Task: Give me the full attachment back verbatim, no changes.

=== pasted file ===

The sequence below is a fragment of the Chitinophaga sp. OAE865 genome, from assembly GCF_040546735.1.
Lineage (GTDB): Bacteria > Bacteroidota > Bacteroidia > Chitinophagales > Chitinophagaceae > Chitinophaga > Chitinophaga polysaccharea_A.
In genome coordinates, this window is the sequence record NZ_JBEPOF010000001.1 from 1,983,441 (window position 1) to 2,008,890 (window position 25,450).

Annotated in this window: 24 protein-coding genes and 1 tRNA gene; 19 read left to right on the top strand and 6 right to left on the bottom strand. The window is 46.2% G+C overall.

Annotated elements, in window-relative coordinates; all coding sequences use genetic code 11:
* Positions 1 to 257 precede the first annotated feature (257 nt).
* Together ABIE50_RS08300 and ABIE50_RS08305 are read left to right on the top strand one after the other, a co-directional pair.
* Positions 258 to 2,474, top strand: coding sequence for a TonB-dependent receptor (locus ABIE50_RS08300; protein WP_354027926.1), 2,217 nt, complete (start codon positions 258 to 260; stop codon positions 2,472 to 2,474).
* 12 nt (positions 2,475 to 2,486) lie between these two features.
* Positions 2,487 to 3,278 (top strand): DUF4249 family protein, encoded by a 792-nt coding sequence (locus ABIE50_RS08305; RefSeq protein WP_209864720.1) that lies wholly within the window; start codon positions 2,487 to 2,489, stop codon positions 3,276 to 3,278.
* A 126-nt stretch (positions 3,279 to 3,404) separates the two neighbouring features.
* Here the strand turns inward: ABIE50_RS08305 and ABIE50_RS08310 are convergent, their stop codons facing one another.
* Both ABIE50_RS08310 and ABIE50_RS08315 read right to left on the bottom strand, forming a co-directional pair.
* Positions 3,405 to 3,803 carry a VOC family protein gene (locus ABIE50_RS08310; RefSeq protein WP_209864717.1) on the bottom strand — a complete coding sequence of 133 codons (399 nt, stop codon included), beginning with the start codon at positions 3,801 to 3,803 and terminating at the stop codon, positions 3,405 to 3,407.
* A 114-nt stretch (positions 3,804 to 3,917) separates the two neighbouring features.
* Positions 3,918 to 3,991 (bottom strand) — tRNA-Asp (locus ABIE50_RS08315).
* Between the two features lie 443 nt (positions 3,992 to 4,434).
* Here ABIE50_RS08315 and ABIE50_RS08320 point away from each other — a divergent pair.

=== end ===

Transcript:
The sequence below is a fragment of the Chitinophaga sp. OAE865 genome, from assembly GCF_040546735.1.
Lineage (GTDB): Bacteria > Bacteroidota > Bacteroidia > Chitinophagales > Chitinophagaceae > Chitinophaga > Chitinophaga polysaccharea_A.
In genome coordinates, this window is the sequence record NZ_JBEPOF010000001.1 from 1,983,441 (window position 1) to 2,008,890 (window position 25,450).

Annotated in this window: 24 protein-coding genes and 1 tRNA gene; 19 read left to right on the top strand and 6 right to left on the bottom strand. The window is 46.2% G+C overall.

Annotated elements, in window-relative coordinates; all coding sequences use genetic code 11:
* Positions 1 to 257 precede the first annotated feature (257 nt).
* Together ABIE50_RS08300 and ABIE50_RS08305 are read left to right on the top strand one after the other, a co-directional pair.
* Positions 258 to 2,474, top strand: coding sequence for a TonB-dependent receptor (locus ABIE50_RS08300; protein WP_354027926.1), 2,217 nt, complete (start codon positions 258 to 260; stop codon positions 2,472 to 2,474).
* 12 nt (positions 2,475 to 2,486) lie between these two features.
* Positions 2,487 to 3,278 (top strand): DUF4249 family protein, encoded by a 792-nt coding sequence (locus ABIE50_RS08305; RefSeq protein WP_209864720.1) that lies wholly within the window; start codon positions 2,487 to 2,489, stop codon positions 3,276 to 3,278.
* A 126-nt stretch (positions 3,279 to 3,404) separates the two neighbouring features.
* Here the strand turns inward: ABIE50_RS08305 and ABIE50_RS08310 are convergent, their stop codons facing one another.
* Both ABIE50_RS08310 and ABIE50_RS08315 read right to left on the bottom strand, forming a co-directional pair.
* Positions 3,405 to 3,803 carry a VOC family protein gene (locus ABIE50_RS08310; RefSeq protein WP_209864717.1) on the bottom strand — a complete coding sequence of 133 codons (399 nt, stop codon included), beginning with the start codon at positions 3,801 to 3,803 and terminating at the stop codon, positions 3,405 to 3,407.
* A 114-nt stretch (positions 3,804 to 3,917) separates the two neighbouring features.
* Positions 3,918 to 3,991 (bottom strand) — tRNA-Asp (locus ABIE50_RS08315).
* Between the two features lie 443 nt (positions 3,992 to 4,434).
* Here ABIE50_RS08315 and ABIE50_RS08320 point away from each other — a divergent pair.